"In this spin on the fairy tale, Hansel & Gretel are now bounty hunters who track and kill witches all over the world. As the fabled Blood Moon approaches, the siblings encounter a new form of evil that might hold a secret to their past."
Sometimes there's nothing wrong with a bit of low-brow, action-horror full of CGI if you're in the right mood for it, and that's precisely what you get with "Hansel & Gretel: Witch Hunters".
Directed by Norwegian Tommy Wirkola, who was also responsible for the dreadful and vastly overrated "Dead Snow" (2009), "Hansel & Gretel: Witch Hunters" continues his love for over-the-top gore and allows him to throw in some light-hearted touches which make it a rather fun experience if you are the kind of person who can switch off your brain enough to enjoy the ride. It's not a movie which will stand up to any kind of critical deconstruction because it's predictable as can be and contains so many anachronisms that it makes "Van Helsing" look like a historical documentary in comparison.
Of course, it's impossible to say anything about "Hansel & Gretel: Witch Hunters" without mentioning "Van Helsing" (2004). Both movies are firmly in the "fantasy action adventure" category, they look almost identical, and, to be honest, if it hadn't been for Stephen Sommers, I doubt that this genre of movies would still have a market. There really are some people who actually like "Van Helsing" and, presumably, the Paramount and MGM executives have been looking for a way to emulate Universal's cash grab for some time. Thus, "Hansel & Gretel: Witch Hunters" has similarly cool weaponry, wire work, and CGI in bucket loads. What it does differently, however, is up the violence and profanities. It's also a lot quicker over the ground.
Don't go into this thinking that you are going to see the quintessential dramatisation of the "Hansel and Gretel" fairytale or you will be severely disappointed. That part is dealt with so quickly that it's almost shameful. There are so many ways that it should have been lengthened to show the kids being tortured and force fed by the cannibal witch that I'm sure someone will do precisely that eventually to redress the balance. The Brothers Grimm are probably spinning in their graves at the liberties which have been taken here.
"Hansel & Gretel: Witch Hunters" isn't really a film that's either about kids (except as a plot point) or for kids anyway. It's only meant to be a throwaway, January, popcorn flick which showcases the talents of Jeremy Renner ("Hawkeye" from "The Avengers") and gorgeous Gemma Arterton (from "The Disappearance of Alice Creed") as they get into some severe badassery in an overblown 3D pop video. As someone who has already learned to expect very little from Paramount and MGM, I can't say that there's anything wrong with them making a film like this at all. I'm only surprised that they didn't wait to release it during the Summer.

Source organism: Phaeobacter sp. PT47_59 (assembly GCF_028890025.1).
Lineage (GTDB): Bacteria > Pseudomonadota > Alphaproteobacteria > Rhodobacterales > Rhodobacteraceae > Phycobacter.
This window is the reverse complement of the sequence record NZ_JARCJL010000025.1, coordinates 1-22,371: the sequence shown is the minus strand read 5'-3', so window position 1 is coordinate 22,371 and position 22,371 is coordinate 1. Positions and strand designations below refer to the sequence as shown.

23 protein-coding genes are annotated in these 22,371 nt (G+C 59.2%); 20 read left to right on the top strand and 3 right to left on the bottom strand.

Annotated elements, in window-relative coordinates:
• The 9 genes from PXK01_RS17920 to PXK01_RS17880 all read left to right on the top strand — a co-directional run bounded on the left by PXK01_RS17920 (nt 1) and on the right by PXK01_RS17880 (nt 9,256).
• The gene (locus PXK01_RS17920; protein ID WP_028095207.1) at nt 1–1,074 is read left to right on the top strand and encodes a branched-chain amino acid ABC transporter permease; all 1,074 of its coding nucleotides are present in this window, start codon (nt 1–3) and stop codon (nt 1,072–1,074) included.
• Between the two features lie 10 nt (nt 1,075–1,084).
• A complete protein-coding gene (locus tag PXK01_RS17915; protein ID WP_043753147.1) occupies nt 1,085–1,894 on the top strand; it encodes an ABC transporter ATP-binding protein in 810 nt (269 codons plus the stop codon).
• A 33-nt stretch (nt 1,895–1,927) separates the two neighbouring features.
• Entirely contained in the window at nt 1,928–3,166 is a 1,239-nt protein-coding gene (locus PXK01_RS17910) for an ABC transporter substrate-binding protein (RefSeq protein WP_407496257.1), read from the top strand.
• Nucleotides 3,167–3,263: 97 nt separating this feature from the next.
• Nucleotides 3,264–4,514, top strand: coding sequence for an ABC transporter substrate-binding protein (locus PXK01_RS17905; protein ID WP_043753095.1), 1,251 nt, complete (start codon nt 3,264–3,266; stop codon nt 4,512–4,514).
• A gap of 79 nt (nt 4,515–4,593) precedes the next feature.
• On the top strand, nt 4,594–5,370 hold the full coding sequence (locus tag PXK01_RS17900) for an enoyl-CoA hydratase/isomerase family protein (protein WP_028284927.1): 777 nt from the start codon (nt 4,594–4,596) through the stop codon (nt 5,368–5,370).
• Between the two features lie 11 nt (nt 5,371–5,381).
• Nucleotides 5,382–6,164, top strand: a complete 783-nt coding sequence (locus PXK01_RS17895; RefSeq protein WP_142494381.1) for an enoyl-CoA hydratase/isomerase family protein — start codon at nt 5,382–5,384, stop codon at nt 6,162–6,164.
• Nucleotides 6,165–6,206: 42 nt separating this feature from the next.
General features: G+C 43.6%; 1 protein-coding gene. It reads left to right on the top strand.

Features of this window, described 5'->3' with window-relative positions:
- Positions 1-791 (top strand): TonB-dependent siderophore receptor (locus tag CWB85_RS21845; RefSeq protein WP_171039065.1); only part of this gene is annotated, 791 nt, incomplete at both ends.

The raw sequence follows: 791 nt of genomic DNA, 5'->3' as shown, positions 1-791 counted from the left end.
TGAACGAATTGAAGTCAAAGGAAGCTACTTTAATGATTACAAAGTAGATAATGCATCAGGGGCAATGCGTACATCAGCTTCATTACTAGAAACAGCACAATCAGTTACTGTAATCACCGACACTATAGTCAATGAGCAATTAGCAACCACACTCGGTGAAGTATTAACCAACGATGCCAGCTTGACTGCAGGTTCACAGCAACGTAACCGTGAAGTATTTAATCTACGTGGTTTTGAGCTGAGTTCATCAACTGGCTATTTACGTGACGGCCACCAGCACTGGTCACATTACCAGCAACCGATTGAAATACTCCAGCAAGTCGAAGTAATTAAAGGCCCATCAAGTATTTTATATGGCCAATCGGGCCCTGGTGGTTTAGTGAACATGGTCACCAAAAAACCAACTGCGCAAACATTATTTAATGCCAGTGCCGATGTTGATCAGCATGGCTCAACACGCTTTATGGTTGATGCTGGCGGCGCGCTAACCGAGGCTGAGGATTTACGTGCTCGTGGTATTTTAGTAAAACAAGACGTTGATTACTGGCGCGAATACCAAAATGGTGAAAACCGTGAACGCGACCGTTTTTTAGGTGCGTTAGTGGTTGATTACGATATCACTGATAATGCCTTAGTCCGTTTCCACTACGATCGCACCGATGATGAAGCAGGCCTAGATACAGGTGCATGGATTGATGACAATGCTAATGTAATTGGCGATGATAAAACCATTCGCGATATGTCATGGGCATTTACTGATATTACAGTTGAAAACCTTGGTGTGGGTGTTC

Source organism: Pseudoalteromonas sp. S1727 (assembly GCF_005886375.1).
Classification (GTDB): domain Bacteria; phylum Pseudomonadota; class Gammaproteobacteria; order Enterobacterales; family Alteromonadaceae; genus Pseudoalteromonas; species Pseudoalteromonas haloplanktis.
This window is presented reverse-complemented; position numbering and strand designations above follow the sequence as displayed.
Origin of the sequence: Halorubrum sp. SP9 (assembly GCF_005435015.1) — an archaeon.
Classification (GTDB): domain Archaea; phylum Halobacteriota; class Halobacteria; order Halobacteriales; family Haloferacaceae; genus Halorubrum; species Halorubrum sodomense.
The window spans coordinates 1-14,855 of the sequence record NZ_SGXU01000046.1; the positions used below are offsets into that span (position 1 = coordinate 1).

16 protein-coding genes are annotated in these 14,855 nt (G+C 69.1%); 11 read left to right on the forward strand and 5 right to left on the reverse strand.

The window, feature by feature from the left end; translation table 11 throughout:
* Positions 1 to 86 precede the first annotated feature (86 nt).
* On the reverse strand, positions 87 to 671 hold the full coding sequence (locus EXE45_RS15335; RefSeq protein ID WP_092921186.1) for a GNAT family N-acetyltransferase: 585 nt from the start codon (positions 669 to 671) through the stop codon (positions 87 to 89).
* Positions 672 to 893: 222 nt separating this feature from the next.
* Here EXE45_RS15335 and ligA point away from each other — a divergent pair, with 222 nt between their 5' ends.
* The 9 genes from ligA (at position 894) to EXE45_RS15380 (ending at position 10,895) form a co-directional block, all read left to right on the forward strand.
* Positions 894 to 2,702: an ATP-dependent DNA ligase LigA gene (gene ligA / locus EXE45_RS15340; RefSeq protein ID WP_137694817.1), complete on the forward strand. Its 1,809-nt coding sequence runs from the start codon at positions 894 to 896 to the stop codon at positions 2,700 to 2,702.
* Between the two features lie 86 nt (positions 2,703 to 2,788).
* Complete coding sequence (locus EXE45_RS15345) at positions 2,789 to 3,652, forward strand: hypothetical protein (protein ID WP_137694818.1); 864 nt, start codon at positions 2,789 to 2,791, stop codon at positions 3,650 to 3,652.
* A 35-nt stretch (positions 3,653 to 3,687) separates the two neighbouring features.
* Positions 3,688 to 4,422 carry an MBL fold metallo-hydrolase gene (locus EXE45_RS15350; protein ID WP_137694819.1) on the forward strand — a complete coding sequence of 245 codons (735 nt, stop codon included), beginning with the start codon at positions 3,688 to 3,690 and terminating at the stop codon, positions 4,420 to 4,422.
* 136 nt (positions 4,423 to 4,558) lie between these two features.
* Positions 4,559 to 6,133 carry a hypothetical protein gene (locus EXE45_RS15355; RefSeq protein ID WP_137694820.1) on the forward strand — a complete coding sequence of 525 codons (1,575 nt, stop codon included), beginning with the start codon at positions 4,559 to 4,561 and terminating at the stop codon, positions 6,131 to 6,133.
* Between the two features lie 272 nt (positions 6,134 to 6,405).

While "Haweye" and "Alice" turn in some fairly decent and potty-mouthed performances, this isn't a film that's concerned about acting or characterisation so much as it is about stunts, automatic weapons, and spectacle. It easily excels in all three of the latter and makes an ideal replacement for the "Underworld" franchise. Just like "Underworld: Awakening" (2012), you really need to see it in 3D for the full experience even though the gimmicky effects are too fast and too dark in some places.
For me, Famke Janssen stands out the most as Muriel the evil witch, but that's probably because I'm biased and fancy her even with her horror face on. Your mileage may vary especially with Pihla Viitala looking equally lovely as the good witch Mina. It's a pity that Ingrid Bolsø Berdal isn't allowed to have a glamorous moment, but that's karma paying her back for being in "Chernobyl Diaries" which I still haven't managed to get through. If I want to see Ingrid looking hot, I'll just rewatch "Cold Prey" anyway.
I would like to say something good about Derek Mears (Jason Voorhees from the "Friday the 13th" remake) as Edward the troll, but I can't. I'm not sure how much of his costume is practical and how much is enhanced with CGI, but it's not really important. Either way, his character is rather pointless after one scene and isn't a million miles away from being a clone of the Frankenstein monster from "Van Helsing".
A lot of stuff is shot against a green screen which makes a bit of a mockery of the location filming in Germany, but to give credit where it's due, the forest and faux mediaeval village setting look perfect. If you want all the "smoke and mirrors" spoiled for you, watch the video below.
I highly recommend "Hansel & Gretel: Witch Hunters" particularly to "horror-lite" fans. If you fancy a bit of instantly forgettable fun this weekend, you could do a lot worse. At the very least, it's a mainstream theatrical release which delivers a substantial amount of adrenaline-pumping entertainment.